Articles Posted in Utilities Law

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The Idaho Power Company appealed an order of the Idaho Public Utilities Commission that denied approval of contracts between the utility and two wind farms on the ground that the contract rate for purchasing the power was contrary to public policy because it exceeded the utility's avoided costs. Finding no reversible error, the Supreme Court affirmed. View "Idaho Power v. Grouse Creek" on Justia Law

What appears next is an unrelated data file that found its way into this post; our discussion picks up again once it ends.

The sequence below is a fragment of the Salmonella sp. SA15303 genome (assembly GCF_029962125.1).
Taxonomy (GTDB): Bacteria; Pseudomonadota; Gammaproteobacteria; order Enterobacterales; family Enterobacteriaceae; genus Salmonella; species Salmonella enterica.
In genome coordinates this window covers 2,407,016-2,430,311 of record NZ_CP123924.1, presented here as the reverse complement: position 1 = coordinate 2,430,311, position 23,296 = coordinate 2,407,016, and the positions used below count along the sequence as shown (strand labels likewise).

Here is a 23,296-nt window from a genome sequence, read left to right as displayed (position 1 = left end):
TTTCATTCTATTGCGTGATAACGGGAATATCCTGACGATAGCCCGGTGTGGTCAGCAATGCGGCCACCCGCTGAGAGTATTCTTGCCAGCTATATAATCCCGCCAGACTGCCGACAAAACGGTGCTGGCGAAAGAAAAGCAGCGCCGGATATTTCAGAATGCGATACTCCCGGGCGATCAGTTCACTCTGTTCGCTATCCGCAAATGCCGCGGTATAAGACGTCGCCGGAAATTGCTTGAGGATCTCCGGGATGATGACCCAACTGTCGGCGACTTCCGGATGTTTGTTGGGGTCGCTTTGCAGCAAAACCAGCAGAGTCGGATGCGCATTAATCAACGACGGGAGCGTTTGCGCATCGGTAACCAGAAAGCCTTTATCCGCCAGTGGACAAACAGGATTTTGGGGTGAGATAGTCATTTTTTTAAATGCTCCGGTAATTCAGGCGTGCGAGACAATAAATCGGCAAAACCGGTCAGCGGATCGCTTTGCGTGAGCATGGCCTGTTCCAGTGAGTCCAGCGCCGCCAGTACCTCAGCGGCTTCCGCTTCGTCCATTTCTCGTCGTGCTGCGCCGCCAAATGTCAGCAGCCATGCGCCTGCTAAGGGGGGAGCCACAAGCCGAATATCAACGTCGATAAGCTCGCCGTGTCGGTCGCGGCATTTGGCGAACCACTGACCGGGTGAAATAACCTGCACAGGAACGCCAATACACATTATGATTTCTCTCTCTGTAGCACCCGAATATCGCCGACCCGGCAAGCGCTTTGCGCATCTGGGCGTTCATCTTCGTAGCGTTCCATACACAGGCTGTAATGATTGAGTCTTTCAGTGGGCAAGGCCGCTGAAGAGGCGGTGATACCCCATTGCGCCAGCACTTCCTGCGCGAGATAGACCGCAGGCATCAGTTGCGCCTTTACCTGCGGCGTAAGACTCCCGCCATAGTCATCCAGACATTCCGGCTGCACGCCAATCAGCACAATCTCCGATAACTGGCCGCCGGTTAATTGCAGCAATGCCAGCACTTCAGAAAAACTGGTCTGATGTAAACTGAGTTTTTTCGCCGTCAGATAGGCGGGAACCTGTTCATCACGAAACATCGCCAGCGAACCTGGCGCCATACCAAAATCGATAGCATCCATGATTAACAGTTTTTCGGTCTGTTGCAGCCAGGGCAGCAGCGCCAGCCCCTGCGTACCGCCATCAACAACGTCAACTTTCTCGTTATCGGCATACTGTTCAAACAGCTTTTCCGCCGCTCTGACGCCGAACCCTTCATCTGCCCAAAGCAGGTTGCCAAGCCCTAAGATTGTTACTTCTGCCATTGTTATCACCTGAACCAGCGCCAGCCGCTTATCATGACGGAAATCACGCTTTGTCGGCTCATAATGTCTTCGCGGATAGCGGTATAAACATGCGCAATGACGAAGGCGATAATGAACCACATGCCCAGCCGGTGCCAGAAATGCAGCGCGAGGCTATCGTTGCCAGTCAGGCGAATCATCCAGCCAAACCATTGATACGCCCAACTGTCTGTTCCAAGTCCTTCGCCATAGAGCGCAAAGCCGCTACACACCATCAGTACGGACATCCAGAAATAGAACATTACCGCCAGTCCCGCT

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This case arose from a dispute regarding the sewer system serving Sunnyside Industrial Park, LLC. Sunnyside Park Utilities (SPU) provides water and sewer services to the industrial park and Doyle Beck and Kirk Woolf are, respectively, the Secretary and President of SPU. Printcraft Press, Inc. (Printcraft) is a printing business that occupies a building in the industrial park. In 2004, Printcraft entered a ten-year lease for property in the industrial park. The dispute in this case centered on the failure of Beck, Woolf, and SPU to disclose limitations on the sewage system, including the amount of sewage the system could handle and its lack of suitability to dispose of some chemicals used in the printing business. After Printcraft started using the sewage system, SPU disconnected Printcraft from the system in December 2006. Printcraft sued SPU, Beck, and Woolf (collectively, defendants) for breach of contract, fraudulent nondisclosure, and fraud. At trial, the jury found that the defendants owed Printcraft a duty to disclose the limitations of the system and failed to do so. The trial court denied the defendants' motion for judgment notwithstanding the verdict (JNOV) and entered judgment in favor of Printcraft. Defendants timely appealed and Printcraft cross-appealed. However, in 2009, SPU filed a renewed motion for relief from judgment under Idaho Rule of Civil Procedure 60(b), asserting newly discovered evidence regarding whether Printcraft's damages claim was affected by its subsequent connection to the Idaho Falls city sewer system. The district court found that the newly discovered evidence satisfied the requirements of I.R.C.P. 60(b) and granted a new trial on the issue of damages. On appeal, the defendants argued that they had no duty to disclose, that any failure to disclose did not lead Printcraft to believe any fact that was false, that the refusal to give SPU's requested jury instructions was improper, and that the district court erred in denying their motion for JNOV because there was not sufficient evidence to support the jury's determination of damages. In turn, Printcraft's cross-appeal argued that the district court erred in limiting the potential bases for defendants' duty to disclose, that Printcraft's breach of contract claim was improperly dismissed, that the subsequent Rule 60(b) motion was improperly granted, that the issue of punitive damages should have been submitted to the jury, and that the judge erred in denying Printcraft's request for attorney fees. Upon review, the Supreme Court reversed the district court's grant of SPU's motion under 60(b)(2). The Court affirmed the denial of defendants' motion for JNOV as to the existence and breach of a duty to disclose and as to the amount of damages. The Court found that the district court did not abuse its discretion in excluding the jury instructions. And the Court affirmed the district court's decision to deny Printcraft's request to put the question of punitive damages to the jury. View "Printcraft Press, Inc. v. Sunnyside Park Utilities, Inc." on Justia Law